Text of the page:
The Syrian government announced Sunday that it reserves the right to invade the Israeli-held Golan Heights at any time, and accused Israel of violating the terms of the 1974 ceasefire that ended the Yom Kippur War.
During a speech in Damascus, Information Minister Omran al-Zoubi accused Israel of attacking sites near the Syrian capital, allowing rebel groups to operate in the demilitarized zone separating Israeli and Syrian forces on the Golan Heights, and letting those groups kidnap UN observers on multiple occasions.
Four Filipino soldiers belonging to the UN peacekeeping mission in the Golan Heights were released Sunday after being detained by a rebel group for several days amid intense fighting between government and opposition forces along the border. In March, the same rebel group, the Yarmouk Martyrs Brigade, kidnapped 21 Filipino peacekeepers and held them hostage for several days before releasing them to Jordan.
Zoubi said that in light of Israel’s alleged airstrikes against Syrian targets in the past few weeks, Damascus “has the right at this time and at any other time to deal with the Golan issue in the way the owner has the right to deal with his property, because the Golan is and has always been a Syrian Arab land.”
Israel conquered the Golan Heights — a strategic plateau overlooking northern Israel — from Syria during the 1967 Six Day War and staved off a Syrian assault on the Heights in the 1973 Yom Kippur War. UNDOF, the peacekeeping force established in 1974, monitors the increasingly conflict-ridden zone separating the two militaries.
“Israel must understand that it can’t take a promenade in the Syrian sky because the Syrian land and sky are not a promenade for anyone,” the state-run SANA news agency quoted Zoubi saying.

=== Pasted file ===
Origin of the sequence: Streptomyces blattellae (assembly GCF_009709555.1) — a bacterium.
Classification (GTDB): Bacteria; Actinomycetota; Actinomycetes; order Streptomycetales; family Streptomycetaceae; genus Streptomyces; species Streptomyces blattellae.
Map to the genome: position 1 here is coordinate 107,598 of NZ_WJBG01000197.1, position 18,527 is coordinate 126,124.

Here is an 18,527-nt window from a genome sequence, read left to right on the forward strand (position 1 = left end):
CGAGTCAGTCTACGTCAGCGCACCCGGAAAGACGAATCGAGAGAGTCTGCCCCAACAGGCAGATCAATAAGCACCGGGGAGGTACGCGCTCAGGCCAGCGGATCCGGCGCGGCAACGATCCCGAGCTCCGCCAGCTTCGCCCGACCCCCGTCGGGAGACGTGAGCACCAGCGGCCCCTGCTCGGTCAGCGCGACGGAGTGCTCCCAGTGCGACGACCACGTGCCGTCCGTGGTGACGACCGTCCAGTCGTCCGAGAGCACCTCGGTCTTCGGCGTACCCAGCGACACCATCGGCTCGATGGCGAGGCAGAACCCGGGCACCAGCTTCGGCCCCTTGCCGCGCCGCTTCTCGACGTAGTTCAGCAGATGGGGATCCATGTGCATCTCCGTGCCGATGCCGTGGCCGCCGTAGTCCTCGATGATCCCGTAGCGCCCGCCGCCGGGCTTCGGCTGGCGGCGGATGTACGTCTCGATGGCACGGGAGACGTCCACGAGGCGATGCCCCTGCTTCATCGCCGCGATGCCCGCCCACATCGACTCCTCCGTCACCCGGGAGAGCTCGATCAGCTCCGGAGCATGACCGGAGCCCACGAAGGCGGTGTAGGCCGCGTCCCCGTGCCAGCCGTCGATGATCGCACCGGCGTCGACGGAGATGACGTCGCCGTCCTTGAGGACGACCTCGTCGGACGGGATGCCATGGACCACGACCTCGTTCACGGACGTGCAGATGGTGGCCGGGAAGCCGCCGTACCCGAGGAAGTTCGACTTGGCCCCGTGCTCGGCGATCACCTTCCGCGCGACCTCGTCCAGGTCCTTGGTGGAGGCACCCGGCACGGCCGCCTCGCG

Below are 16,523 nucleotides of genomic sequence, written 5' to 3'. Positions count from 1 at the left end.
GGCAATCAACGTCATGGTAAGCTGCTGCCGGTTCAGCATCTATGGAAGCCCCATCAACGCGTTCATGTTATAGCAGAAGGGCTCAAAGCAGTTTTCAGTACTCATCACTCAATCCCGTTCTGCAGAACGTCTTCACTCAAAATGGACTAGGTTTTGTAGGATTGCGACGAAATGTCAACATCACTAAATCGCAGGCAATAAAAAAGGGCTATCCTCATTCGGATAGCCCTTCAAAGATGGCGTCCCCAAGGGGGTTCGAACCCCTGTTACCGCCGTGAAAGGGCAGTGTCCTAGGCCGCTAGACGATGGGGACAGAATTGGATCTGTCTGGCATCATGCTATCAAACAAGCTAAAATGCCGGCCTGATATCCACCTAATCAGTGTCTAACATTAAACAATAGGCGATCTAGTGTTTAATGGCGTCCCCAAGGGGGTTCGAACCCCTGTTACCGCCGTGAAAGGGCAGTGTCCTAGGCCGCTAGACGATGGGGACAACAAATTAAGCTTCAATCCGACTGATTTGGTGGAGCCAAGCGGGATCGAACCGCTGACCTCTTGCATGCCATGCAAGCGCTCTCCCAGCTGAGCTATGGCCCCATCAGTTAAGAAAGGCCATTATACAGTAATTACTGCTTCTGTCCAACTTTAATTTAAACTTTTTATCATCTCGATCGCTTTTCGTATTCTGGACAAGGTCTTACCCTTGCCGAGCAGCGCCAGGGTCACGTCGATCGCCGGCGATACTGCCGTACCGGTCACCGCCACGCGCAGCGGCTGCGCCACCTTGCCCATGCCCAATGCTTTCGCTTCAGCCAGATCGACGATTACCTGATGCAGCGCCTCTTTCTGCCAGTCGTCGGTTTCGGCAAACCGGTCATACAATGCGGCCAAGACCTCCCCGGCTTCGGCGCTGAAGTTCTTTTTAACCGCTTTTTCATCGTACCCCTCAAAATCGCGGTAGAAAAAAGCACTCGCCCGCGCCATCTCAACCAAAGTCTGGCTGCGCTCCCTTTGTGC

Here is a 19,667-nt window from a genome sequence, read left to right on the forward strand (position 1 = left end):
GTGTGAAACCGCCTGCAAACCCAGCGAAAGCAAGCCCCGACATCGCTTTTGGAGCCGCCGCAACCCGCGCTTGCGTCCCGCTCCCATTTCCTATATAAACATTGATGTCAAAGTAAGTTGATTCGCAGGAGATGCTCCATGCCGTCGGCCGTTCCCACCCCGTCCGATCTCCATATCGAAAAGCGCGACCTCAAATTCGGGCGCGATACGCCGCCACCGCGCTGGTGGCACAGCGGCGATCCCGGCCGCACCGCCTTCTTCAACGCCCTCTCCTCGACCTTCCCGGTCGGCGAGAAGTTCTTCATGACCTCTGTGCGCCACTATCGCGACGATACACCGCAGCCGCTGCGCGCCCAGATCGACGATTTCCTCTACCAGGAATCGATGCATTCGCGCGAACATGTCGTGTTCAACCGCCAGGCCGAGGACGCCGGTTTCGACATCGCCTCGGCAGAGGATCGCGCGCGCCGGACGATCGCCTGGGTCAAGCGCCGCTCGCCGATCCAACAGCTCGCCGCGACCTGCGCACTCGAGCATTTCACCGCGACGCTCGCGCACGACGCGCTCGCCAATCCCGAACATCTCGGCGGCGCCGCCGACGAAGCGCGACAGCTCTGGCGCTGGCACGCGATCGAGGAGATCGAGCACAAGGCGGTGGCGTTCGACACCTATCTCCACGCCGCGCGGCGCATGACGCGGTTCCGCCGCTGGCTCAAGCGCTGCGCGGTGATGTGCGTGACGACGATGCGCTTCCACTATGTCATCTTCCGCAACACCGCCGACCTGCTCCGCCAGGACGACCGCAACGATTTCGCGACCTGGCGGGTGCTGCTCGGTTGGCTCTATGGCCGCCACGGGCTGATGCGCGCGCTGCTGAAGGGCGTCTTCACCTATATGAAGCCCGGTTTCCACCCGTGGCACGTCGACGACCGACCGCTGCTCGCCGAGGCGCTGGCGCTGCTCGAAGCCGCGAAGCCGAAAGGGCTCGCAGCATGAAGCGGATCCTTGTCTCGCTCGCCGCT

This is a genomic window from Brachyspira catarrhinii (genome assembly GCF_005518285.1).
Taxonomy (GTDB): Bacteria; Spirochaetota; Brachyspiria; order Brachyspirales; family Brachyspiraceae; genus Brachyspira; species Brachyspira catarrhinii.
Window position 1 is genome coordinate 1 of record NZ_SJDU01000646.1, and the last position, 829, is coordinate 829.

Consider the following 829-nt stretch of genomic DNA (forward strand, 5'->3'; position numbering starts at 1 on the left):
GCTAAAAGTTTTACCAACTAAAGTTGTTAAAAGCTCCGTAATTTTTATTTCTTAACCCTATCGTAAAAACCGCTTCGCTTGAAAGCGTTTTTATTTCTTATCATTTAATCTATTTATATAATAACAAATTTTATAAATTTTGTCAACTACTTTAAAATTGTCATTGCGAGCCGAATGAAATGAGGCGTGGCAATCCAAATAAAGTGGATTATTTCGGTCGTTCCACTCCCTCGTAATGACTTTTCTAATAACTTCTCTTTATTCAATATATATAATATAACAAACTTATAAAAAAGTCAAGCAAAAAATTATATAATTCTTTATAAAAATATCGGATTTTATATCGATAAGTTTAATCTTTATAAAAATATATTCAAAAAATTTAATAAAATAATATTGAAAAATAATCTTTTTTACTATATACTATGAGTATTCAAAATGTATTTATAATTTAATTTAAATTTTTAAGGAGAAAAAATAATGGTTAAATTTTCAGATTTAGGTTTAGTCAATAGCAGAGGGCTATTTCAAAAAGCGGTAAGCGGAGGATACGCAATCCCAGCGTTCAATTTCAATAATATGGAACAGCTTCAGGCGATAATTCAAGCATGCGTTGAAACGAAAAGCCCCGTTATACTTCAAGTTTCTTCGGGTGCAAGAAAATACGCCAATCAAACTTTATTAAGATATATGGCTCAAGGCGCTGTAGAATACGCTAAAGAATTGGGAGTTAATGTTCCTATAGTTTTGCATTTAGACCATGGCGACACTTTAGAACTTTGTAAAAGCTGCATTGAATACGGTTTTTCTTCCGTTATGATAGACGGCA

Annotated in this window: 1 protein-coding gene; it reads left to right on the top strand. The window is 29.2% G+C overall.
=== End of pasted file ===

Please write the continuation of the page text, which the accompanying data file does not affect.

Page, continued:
Israel is suspected of carrying out multiple airstrikes against Syrian military targets in recent weeks, in what analysts believe were attacks against shipments of advanced Iranian-made missiles to Hezbollah, the Lebanese Shiite ally of the Assad regime.
The Israeli military and government have refused to comment on the incidents.
Turning to Syria’s northern border with Turkey, Zoubi blamed Turkish Prime Minister Recep Tayyip Erdogan for Saturday’s bombings in the border town of Reyhanli. He charged that the Turkish government, by accepting tens of thousands of refugees who’ve fled the two-year civil war in Syria, has turned the border area with Syria into a hotbed for “international terrorist concentrations.”
Zoubi’s verbal assault on Ankara came in retaliation to Turkish Interior Minister Muammer Guler’s statement Sunday that a deadly weekend bombing in a Turkish town near the Syrian border was “carried out by an organization… which is in close contact to pro-regime groups in Syria and I say this very clearly, with the Syrian mukhabarat.” He said that the cars that were packed with explosives and detonated had been smuggled into Turkey from Syria.
Saturday’s bombings left 46 dead and marked the biggest incident of violence across the border since the start of Syria’s bloody civil war, raising fears of Turkey being pulled deeper into the conflict.